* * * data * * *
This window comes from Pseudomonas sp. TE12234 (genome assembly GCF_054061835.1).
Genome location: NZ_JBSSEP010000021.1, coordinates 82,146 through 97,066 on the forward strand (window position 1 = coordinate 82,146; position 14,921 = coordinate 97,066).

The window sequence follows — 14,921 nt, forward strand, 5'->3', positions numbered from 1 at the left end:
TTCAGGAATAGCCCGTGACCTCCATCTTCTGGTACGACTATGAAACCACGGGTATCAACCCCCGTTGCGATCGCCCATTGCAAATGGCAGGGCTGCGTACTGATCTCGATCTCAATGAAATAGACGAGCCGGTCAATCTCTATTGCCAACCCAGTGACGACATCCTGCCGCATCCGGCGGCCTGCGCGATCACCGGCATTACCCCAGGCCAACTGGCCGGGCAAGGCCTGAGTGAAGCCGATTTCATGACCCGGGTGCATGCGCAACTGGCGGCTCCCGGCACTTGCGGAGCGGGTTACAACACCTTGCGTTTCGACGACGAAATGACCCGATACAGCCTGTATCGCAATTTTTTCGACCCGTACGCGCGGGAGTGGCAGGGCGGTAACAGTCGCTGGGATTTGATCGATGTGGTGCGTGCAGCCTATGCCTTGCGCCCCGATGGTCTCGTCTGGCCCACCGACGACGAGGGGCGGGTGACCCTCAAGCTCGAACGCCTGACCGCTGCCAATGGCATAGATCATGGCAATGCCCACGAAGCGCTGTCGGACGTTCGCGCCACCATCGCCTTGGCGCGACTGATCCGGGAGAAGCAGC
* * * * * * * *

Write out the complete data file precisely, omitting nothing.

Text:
This window comes from Pseudomonas sp. TE12234 (genome assembly GCF_054061835.1).
Genome location: NZ_JBSSEP010000021.1, coordinates 82,146 through 97,066 on the forward strand (window position 1 = coordinate 82,146; position 14,921 = coordinate 97,066).

The window sequence follows — 14,921 nt, forward strand, 5'->3', positions numbered from 1 at the left end:
TTCAGGAATAGCCCGTGACCTCCATCTTCTGGTACGACTATGAAACCACGGGTATCAACCCCCGTTGCGATCGCCCATTGCAAATGGCAGGGCTGCGTACTGATCTCGATCTCAATGAAATAGACGAGCCGGTCAATCTCTATTGCCAACCCAGTGACGACATCCTGCCGCATCCGGCGGCCTGCGCGATCACCGGCATTACCCCAGGCCAACTGGCCGGGCAAGGCCTGAGTGAAGCCGATTTCATGACCCGGGTGCATGCGCAACTGGCGGCTCCCGGCACTTGCGGAGCGGGTTACAACACCTTGCGTTTCGACGACGAAATGACCCGATACAGCCTGTATCGCAATTTTTTCGACCCGTACGCGCGGGAGTGGCAGGGCGGTAACAGTCGCTGGGATTTGATCGATGTGGTGCGTGCAGCCTATGCCTTGCGCCCCGATGGTCTCGTCTGGCCCACCGACGACGAGGGGCGGGTGACCCTCAAGCTCGAACGCCTGACCGCTGCCAATGGCATAGATCATGGCAATGCCCACGAAGCGCTGTCGGACGTTCGCGCCACCATCGCCTTGGCGCGACTGATCCGGGAGAAGCAGC